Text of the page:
One scorching hot Saturday, I was invited to take a Napa mountain adventure, up past St. Helena, past Spring Mountain’s Falcon Crest set, to Smith-Madrone Winery high atop Spring Mountain road.  As I drove, and drove, and drove, and worried that my car was overheating (or just plain flipping out in protest) as I climbed the hill, Shana pulled up behind me to ask where the heck we were.

We arrived, after a couple of wrong turns and iPhone reception-less, at Smith-Madrone Winery, high atop Spring Mountain.  Smith-Madrone was founded in 1971 by Stuart Smith, the enologist, and is run by Stuart and Charles Smith, the winemaker.  All of the wine is made from estate fruit, which is planted between 1300 and 2000 feet.  The mountain soil is on steep hillsides, on the highest point in the Spring Mountain AVA, with different exposures for each varietal. this interesting geography and (hrmm what is the science of exposure called anyway?) creates some distinctly delicious wines and they treated us to a lovely tour and tasting on the property.

The property was 100% dry farmed until they had to replant, at which point they irrigated to make sure the new vines too hold.  Up here on Spring Mountain, it’s unusual to have chardonnay, so it was nice to find people doing it their own way.  Smith-Madrone is not organically farmed, but they strive to be as sustainable as possible while still being successful.  The land on this estate has been farmed for somewhere around 500 years, so clearly someone is doing it right.  Along with the chardonnay, Smith-Madrone was actually the first California winery to be awarded a European award for their Riesling.  This is pretty big stuff considering they were up against some of the German big boys.

After a dusty tour of the 200 acre estate vineyard, including the big Madrone tree, we came back down to the winery to taste.33

Stuart Smith

2007 Chardonnay – the first wine we had was full of scents of vanilla and sandlewood.  The flavors were quite citrusy, with lemon curd and meyer lemon.  For a French Oak aged Chard, this was still crisp and refreshing with vanilla bean and green apple flavors that I really enjoyed.  I also had a touch of Asian pear and ginger ale.  I was really surprised I liked this so much, since I prefer an unoaked chard, but I give this a STRONG BUY at $30 for it’s unique sense of place and wonderful flavors.

2008 Chardonnay – This new release had tons of vanilla and custard, followed by egg nog.  Not just the nutmeg, but the eggs and the nog!  I tasted ginger spiced pears, and while this was interesting I wasn’t thrilled.  $30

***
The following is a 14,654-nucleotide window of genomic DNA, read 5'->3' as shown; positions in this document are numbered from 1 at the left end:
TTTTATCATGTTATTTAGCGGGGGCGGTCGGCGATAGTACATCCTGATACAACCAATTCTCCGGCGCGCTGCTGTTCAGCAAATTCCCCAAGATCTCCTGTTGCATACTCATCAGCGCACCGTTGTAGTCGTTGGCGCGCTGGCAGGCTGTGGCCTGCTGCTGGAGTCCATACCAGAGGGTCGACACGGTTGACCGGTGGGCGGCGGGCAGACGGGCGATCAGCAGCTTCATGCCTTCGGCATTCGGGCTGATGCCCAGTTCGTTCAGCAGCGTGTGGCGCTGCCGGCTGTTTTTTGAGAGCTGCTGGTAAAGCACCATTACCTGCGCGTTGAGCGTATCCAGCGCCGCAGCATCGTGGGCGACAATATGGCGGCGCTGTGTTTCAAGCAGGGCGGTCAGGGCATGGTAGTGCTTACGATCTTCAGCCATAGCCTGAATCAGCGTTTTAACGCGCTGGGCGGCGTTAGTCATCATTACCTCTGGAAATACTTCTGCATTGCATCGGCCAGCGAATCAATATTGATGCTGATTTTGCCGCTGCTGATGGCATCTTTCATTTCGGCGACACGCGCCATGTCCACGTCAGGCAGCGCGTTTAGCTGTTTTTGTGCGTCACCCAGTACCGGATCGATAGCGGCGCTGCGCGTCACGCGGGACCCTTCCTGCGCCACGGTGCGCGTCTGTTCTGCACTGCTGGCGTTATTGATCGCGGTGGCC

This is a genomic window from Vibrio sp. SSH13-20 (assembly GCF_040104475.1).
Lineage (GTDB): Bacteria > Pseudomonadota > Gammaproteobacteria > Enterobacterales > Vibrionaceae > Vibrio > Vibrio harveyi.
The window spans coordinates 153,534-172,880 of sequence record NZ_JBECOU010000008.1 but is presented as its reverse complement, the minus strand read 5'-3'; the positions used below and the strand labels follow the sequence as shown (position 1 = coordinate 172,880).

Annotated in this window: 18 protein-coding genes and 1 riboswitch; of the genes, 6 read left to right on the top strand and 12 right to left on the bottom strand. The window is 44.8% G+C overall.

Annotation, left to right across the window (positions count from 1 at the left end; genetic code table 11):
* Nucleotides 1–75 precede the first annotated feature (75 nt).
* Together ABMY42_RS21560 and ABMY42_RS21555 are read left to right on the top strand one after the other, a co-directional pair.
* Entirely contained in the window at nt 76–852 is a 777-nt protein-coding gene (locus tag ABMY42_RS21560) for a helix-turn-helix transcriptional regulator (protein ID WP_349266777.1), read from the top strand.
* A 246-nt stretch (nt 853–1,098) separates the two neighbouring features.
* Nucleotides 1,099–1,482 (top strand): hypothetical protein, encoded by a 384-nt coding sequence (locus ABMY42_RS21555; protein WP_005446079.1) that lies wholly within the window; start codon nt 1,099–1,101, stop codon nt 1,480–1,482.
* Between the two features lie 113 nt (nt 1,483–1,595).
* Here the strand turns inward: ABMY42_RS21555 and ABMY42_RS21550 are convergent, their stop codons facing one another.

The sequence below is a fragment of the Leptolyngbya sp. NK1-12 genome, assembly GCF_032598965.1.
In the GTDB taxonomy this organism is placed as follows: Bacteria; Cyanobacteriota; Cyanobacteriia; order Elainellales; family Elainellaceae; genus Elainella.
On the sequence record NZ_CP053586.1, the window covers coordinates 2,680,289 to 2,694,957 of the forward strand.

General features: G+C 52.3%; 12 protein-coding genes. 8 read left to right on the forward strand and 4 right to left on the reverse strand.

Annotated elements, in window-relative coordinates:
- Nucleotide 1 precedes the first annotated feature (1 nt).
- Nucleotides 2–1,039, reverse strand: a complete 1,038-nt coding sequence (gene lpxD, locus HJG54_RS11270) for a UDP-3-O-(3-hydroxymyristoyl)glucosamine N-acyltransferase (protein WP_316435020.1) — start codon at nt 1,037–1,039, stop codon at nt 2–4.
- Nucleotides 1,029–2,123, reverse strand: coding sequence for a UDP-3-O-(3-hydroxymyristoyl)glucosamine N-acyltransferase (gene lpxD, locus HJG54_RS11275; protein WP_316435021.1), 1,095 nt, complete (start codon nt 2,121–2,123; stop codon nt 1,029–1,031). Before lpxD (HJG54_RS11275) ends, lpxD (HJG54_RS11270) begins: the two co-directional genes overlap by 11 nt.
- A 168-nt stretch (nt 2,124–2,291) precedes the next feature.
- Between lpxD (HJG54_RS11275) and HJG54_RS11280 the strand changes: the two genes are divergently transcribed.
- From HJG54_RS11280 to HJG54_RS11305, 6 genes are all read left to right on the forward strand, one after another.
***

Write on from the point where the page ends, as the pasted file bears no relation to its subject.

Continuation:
2004 Cabernet Sauvignon – Overwhelming aromas and flavors of olives, wood, and dried cherries, figs and chocolate.  Quite tannic and woody.  I didn’t like this one as much because it represents what I don’t enjoy in cab and was too funky for my taste.  $45

2006 Cabernet Sauvignon -Coffee, chocolate, tobacco.  This was soft and round with bright blackberry.  BUY this for a nice steak.

2007 Reserve Cabernet Sauvignon (pre-release) – I loved this wine.  Even though it was a baby, it had green pepper, black peppercorn, lots of baking spice and black cherry, and blackberry juice.  STRONG BUY at $45

A rare treat was a 1979 Cabernet Sauvignon.  We actually didn’t know it was a 79 until after it was poured, and I never would have guessed that it was as old as it was.  This wine still had all of its color and most of its fruit, and had aromas of orange rind, tasted of spice and earth with candied orange slices, with amazing balance and acidity.  Please go out and SPLURGE on this wine for a special occasion.  you will no be disappointed (if you can find it!)

Next up we tried the 2008 Riesling.  this is an off dry example with grapefruit and spice on the nose, and just a touch of sweetness that would be perfect with Thai or Indian foods.  For your homemade curry, BUY this for $27.

Stuart and Charles were welcoming characters in a mosaic of a wine quilt, and these two are why I love wine.  It’s the story, and how you get there that makes all the different.  Anyone can make 100,000 cases in a warehouse.  It take soul to make 1000 cases by hand on a mountain top.

These grapes were safe from bloggers on this day…but I will see you in 7 years!

Many thanks to Russ Beebe for arranging this, and Smith-Madrone Winery for the wine and tour!


One thought on “Under the Madrone tree…”

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